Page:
It occurred to me recently that over the years in my travels I’ve made a number of detours to tour or visit breweries, wineries and distilleries so thought I would share as many as I can remember in no particular order.

Seattle has a thriving micro-brewery community but sadly from what I gather one casualty since my 2013 visit has been the small brewery that sprang up in a loading dock of the large landmark old Rainer Brewery, Emerald City Beer Company. Proximity to the link light rail from Seattle’s downtown to within a few blocks of the brewery, a Groupon and a thirst for something different were what lead me to this tiny brewery and enjoyed a flight of beers and casual conversation on a warm Fall afternoon. Shame about their demise as the Dottie Seattle Lager was made with locally grown barley and hops and was the best of the bunch.


One brewery that has thrived and survived is the Red Hook Brewery in Woodinville about 30 minutes northeast of Seattle and at $5 the tours that are offered regularly are a bargain. The outside beer garden with beers, brats and communal picnic tables is an an enjoyable timeout on a warm afternoon.


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Red Hook Sample byWw7021 is licensed under a Creative Commons Attribution 3.0 Unported License.

Woodinville is also home to a number of excellent wineries so if wine is more your thing than beer there is lots to sample. A complete list of Woodinville Wine Country wineries is here.



Tokyo may not rank highly on the list of world beer capitals but visitors thirsty for good local beer in this sprawling megacity can take a small detour for a tour of the Museum of Yebisu Beer and learn a little more about the brand that traces its roots back to 1887 that is now owned by Japanese brewing giant Sapporo.


The Shibuya district of Ebisu takes its name from the brewery rather than vice versa as many assume. Admission to the museum is free however tours and sample pints in the “tasting salon” are at an extra cost. I wasn’t able to confirm an English-language tour opting instead to drop-in on a rainy afternoon to happily find that while no guided tours were offered in my preferred language visitors may walk through a short multi-lingual brand history with diagrams, photos and videos at their own pace. I wouldn’t forgo other important sights in and around Tokyo to visit this brewery however if you have an open hour in your schedule it’s worth a visit especially  if your beer batteries are in serious need of recharging.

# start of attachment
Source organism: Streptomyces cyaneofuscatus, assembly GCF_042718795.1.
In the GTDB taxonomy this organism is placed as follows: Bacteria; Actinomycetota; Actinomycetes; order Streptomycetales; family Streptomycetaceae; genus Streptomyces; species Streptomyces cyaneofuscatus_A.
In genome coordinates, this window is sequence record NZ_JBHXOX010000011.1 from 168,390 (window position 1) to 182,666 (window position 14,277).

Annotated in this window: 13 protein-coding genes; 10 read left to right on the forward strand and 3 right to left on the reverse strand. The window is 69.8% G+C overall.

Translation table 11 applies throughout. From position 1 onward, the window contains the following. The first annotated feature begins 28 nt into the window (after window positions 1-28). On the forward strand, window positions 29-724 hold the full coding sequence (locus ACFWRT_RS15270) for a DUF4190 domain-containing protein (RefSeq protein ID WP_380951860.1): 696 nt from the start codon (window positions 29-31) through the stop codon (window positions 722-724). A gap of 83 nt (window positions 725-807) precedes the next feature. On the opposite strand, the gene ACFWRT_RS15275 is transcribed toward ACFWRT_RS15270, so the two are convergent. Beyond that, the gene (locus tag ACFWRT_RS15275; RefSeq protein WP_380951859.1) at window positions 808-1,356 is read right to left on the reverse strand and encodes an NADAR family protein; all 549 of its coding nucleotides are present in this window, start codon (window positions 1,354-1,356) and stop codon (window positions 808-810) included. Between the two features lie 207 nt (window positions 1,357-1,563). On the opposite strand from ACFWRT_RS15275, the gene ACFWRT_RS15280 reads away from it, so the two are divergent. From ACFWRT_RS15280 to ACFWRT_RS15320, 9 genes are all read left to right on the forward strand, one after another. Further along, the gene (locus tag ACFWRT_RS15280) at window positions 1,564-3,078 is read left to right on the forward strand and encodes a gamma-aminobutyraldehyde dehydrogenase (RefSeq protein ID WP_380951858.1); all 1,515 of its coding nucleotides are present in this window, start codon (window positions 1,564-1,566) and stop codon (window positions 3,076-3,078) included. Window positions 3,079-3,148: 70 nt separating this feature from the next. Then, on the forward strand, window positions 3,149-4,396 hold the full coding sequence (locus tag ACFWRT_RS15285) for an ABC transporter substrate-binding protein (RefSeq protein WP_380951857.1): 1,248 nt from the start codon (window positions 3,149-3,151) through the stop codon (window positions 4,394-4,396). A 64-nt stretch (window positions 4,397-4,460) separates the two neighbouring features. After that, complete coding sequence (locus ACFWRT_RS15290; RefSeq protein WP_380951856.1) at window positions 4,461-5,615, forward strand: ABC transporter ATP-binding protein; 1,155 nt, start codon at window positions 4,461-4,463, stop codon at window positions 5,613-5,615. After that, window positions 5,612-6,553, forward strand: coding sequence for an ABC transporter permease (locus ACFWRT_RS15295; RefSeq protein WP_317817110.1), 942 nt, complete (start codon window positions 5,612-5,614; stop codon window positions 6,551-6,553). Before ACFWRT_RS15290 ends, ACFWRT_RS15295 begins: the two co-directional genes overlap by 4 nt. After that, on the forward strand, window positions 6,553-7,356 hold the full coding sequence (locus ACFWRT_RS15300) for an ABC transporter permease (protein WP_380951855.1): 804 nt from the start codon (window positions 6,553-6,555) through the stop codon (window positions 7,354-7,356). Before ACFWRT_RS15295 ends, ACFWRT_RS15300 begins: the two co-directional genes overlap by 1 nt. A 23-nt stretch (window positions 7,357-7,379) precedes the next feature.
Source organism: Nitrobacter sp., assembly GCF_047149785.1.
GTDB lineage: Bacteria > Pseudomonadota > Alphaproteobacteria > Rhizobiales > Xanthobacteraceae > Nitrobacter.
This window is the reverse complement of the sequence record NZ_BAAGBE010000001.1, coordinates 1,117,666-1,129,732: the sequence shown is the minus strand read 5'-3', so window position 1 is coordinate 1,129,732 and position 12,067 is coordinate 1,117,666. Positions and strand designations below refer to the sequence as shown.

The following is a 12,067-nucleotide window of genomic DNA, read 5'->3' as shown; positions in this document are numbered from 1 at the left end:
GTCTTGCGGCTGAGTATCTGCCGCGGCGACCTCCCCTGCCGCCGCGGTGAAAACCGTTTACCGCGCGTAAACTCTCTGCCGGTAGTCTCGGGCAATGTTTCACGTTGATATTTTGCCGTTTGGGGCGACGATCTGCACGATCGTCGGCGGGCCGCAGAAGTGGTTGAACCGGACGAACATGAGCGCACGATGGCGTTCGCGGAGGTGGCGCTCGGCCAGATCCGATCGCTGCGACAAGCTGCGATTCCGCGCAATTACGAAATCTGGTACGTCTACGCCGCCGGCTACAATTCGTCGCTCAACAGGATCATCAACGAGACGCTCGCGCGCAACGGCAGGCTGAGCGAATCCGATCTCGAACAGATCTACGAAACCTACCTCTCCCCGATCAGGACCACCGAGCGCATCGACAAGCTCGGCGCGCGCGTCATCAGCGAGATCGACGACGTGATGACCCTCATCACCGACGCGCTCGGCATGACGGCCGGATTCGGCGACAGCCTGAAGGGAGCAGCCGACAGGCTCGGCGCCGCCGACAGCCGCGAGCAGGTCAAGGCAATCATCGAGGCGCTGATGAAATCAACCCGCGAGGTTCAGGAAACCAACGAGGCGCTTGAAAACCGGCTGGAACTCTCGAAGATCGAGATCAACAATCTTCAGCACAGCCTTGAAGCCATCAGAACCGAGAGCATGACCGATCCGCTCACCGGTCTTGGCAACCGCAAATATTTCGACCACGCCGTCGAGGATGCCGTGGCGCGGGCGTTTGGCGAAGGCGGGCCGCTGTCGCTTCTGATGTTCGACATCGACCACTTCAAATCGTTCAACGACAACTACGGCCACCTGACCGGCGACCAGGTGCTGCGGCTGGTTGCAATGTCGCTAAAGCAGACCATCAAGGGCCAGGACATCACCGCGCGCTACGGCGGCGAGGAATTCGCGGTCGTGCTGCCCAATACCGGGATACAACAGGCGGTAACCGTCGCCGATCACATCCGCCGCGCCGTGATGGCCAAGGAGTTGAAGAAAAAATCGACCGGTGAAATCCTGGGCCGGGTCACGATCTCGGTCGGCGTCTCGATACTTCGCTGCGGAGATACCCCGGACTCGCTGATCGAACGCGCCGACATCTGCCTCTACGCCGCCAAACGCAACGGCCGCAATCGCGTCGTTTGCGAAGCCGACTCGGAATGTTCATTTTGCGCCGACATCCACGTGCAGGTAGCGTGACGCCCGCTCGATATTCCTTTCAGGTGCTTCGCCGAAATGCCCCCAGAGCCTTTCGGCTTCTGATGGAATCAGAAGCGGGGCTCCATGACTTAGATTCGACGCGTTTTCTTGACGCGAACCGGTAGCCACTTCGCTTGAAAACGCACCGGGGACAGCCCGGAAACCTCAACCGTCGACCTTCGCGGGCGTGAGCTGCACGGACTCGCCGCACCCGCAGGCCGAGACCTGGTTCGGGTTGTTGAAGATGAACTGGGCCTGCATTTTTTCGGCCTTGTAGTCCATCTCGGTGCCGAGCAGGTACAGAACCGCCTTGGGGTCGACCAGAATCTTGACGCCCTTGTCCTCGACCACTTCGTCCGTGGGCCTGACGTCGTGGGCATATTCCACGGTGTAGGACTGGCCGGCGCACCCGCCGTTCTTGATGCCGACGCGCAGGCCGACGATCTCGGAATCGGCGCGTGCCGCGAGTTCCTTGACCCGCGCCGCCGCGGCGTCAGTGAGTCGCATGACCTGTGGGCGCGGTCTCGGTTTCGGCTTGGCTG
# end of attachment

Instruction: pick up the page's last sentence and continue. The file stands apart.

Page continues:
Elsewhere in Tokyo a nondescript downtown building is the site of the Japan Sake and Shochu Makers Association consumer outlet, better known as Sake Plaza, and for a paltry ¥525 or CAD6 guests are able to sample five of the nation’s finest sake’s. Make no mistake this is no bar as the emphasis is on education rather than intoxication and a willing visitor is welcomed to sample some of the best hot and cold sake Japan has offer. The staff were very accommodating showing an English version of ‘the making of sake’ video as well as suggesting regional and seasonal specialties from an extensive list of choices.


The detour to Sake Plaza is small as it’s within of blocks of the Imperial Palace at the heart of Tokyo.



Brooklyn Brewery is located in the New York borough of the same name occupying former matzo factory that was converted in 1996 into a functional brewery that brews a pretty good beer.

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The brewery’s signature Brooklyn Lager is an amber beer with a bit of a bitter taste but there are enough other varieties to suit any palate including some seasonal specialities.  Small batch public tours are available but booking well in advance is recommended especially in the Spring through Fall higher season. One bit of trivia you can share after the tour is the brewery logo was designed by the same man who created the iconic  “I Love New York” campaign, Milton Glaser.

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Once an industrial maze of low-rise factories and warehouses this part of Brooklyn has undergone a massive transformation in the past decade with small shops, boutique hotels and upscale restaurants moving in so it’s well worth exploring on foot.




This Salzburg brewery was first recorded in the year Columbus embarked on his voyage to the New World, 1492, and the brand  was already stipulated in Salzburg’s 1516 beer purity law so boasts a storied history few European beer brands can match. The Salzburg-based brewery offers a diversion if hometown celebrity Mozart just isn’t your thing.

Stiegl exterior

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Entrance to Stiefl Brauwelt by European Travelista is licensed under a Creative Commons Attribution 2.0 International License.

Tours are offered regularly and I opted for “The Classic” which for EUR 10 is a decent value. As with other cities I wouldn’t skip some of Salzburg’s more important historical sights to visit the brewery but if you have an hour or two to kill there could be worse diversions than this brewery.